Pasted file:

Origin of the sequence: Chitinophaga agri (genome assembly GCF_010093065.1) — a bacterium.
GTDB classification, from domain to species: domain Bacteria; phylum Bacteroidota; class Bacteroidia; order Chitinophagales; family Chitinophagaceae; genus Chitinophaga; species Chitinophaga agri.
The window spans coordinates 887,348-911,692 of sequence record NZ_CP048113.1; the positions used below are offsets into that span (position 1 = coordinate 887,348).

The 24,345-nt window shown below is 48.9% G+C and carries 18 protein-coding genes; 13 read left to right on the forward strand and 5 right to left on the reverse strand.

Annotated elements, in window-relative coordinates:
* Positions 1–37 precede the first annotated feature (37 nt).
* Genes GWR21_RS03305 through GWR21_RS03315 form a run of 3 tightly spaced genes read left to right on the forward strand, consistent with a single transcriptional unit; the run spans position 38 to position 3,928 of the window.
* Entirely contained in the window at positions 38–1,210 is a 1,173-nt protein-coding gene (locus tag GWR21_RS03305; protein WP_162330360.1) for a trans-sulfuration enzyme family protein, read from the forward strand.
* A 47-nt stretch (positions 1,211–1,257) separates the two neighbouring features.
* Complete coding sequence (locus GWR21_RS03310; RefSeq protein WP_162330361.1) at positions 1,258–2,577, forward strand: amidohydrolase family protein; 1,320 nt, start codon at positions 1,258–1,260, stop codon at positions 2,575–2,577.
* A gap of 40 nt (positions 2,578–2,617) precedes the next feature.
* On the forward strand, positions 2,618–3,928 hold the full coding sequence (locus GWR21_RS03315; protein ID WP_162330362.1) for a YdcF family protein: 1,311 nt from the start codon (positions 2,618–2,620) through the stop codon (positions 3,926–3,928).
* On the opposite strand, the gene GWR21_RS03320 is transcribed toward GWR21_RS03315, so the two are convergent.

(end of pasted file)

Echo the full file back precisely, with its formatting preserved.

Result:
Origin of the sequence: Chitinophaga agri (genome assembly GCF_010093065.1) — a bacterium.
GTDB classification, from domain to species: domain Bacteria; phylum Bacteroidota; class Bacteroidia; order Chitinophagales; family Chitinophagaceae; genus Chitinophaga; species Chitinophaga agri.
The window spans coordinates 887,348-911,692 of sequence record NZ_CP048113.1; the positions used below are offsets into that span (position 1 = coordinate 887,348).

The 24,345-nt window shown below is 48.9% G+C and carries 18 protein-coding genes; 13 read left to right on the forward strand and 5 right to left on the reverse strand.

Annotated elements, in window-relative coordinates:
* Positions 1–37 precede the first annotated feature (37 nt).
* Genes GWR21_RS03305 through GWR21_RS03315 form a run of 3 tightly spaced genes read left to right on the forward strand, consistent with a single transcriptional unit; the run spans position 38 to position 3,928 of the window.
* Entirely contained in the window at positions 38–1,210 is a 1,173-nt protein-coding gene (locus tag GWR21_RS03305; protein WP_162330360.1) for a trans-sulfuration enzyme family protein, read from the forward strand.
* A 47-nt stretch (positions 1,211–1,257) separates the two neighbouring features.
* Complete coding sequence (locus GWR21_RS03310; RefSeq protein WP_162330361.1) at positions 1,258–2,577, forward strand: amidohydrolase family protein; 1,320 nt, start codon at positions 1,258–1,260, stop codon at positions 2,575–2,577.
* A gap of 40 nt (positions 2,578–2,617) precedes the next feature.
* On the forward strand, positions 2,618–3,928 hold the full coding sequence (locus GWR21_RS03315; protein ID WP_162330362.1) for a YdcF family protein: 1,311 nt from the start codon (positions 2,618–2,620) through the stop codon (positions 3,926–3,928).
* On the opposite strand, the gene GWR21_RS03320 is transcribed toward GWR21_RS03315, so the two are convergent.